Tuesday, 30 November 2010

Toy Pictorial: Sideshow 12" Firefly

By now you've probably realised, I'm a little infatuated with G.I. Joe.  In fact, I'm sufficiently infatuated with the franchise to blow nearly £100 on a single figure, apparently.  Providing, of course, that's it's a very special sort of figure.  And for the most part, Sideshow Collectibles' run of 12" Joes fits that bill perfectly.

There've been a fair few releases in the Sideshow range already, and regular viewers of the blog may recall seeing their Cobra Commander figure in my first post (feel free to go check).  However, since he was the first I purchased - and still my favourite - I'm giving Firefly the spotlight today.  Partly, I bought this based on a review of the figure at GeneralsJoes which was very enthusiastic, and partly because despite not appearing in The Rise of Cobra, I've quickly become a massive fan of Firefly as a character.  Though I like how the movie made Cobra as an entity look and function, and in fact probably wouldn't have it any other way, I rather like having one lone guy amongst the evil legions who actually looks like the sort of terrorist that the Joes seem to think they're fighting.  In fact, the lunatic excesses of the rest of Cobra actually make Firefly stick out all the more.

And of course, Sideshow did a fantastic, fantastic job with this particular Firefly, combining a splendidly-articulated body with a revised but instantly familiar outfit, and a ton of excellent gear to stick on him.  And since I'm feeling generous...or just in the mood to show off...here's a rundown of exactly how awesome he is.  Let's start with some poses!

"Reporting for duty!  Assuming said duty involves making stuff explode.
Otherwise, piss off."

"Sex bomb, sex bomb, yoooouuuu'rre my sex bomb!"
When Firefly sings to his grenades, try not to stare. 

Curiously, for a man so fond of exploding things,
Firefly likes to keep his guns quiet. 

Token crotch shot.

No, I don't expect you to be interested in his plastic penis.  I'm just pointing out his nice articulation, not to mention the snazzy detailing on his trousers and boots.  Nice knife sheath, too.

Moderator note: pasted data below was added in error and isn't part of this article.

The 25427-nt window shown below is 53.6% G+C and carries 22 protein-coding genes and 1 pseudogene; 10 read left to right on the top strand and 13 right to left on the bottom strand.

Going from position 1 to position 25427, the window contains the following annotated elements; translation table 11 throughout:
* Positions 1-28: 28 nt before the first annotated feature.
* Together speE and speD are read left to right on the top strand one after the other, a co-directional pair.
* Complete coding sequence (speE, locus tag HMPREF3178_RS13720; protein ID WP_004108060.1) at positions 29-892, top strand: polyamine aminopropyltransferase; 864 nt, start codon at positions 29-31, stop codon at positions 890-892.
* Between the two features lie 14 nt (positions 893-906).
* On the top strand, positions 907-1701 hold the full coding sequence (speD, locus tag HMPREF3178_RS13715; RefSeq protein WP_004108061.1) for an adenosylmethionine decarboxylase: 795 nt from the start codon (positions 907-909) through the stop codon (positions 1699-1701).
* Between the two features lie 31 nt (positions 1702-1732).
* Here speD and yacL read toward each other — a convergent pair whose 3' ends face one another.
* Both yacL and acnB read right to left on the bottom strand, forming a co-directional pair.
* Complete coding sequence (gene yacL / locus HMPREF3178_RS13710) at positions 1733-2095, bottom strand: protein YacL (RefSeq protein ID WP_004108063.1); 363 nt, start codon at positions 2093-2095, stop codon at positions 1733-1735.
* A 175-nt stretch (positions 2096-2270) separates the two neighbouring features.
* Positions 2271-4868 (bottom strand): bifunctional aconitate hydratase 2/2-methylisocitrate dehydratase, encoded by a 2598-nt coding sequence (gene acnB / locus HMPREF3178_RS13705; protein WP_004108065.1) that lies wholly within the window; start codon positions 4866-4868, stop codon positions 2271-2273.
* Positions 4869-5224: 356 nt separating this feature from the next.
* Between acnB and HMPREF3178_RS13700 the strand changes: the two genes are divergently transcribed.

Good luck getting that stuff through airport security. 

There're lots of little gaps in the fabric across both the backpack pouches and the strap that goes across his front; these can be used to hook on either some grenades (good luck trying to get all of them on there...) or the various separate pouches Firefly comes with - there's one for his detonator, one for his pistol clips and two small ones for...well, anything that fits.  I figure you can split the mines between them, though fitting two mines in one pouch can be tricky.  If all else fails, the backpack itself has enough space inside to hold all his smaller accessories at once.  An inelegant solution, but nice and easy, and very thoughtful of the designers.

Now THAT...is a ton of stuff. 

Just felt like showing all the accessories at once.  Helps to get your head around exactly what your money gets you.  Two guns, both with suppressors and detachable aim-assist gizmos and four clips; three pairs of hands (only two in shot); a knife; a pair of goggles; five frag grenades; two flash-bang grenades; two smoke grenades (one red, one yellow); four detachable pouches; one large backpack with adjustable straps; two shaped explosive charges; one suitcase; and one detonator.  Whew.

"If you can't strip this baby down whilst blindfolded,
you're not badass enough to put me on your shelf.  Nerd." 

Nice close-up of the pistol in hand.  Note how the slide can be pulled back, so it looks like it's really out of bullets?  How brilliant is that?!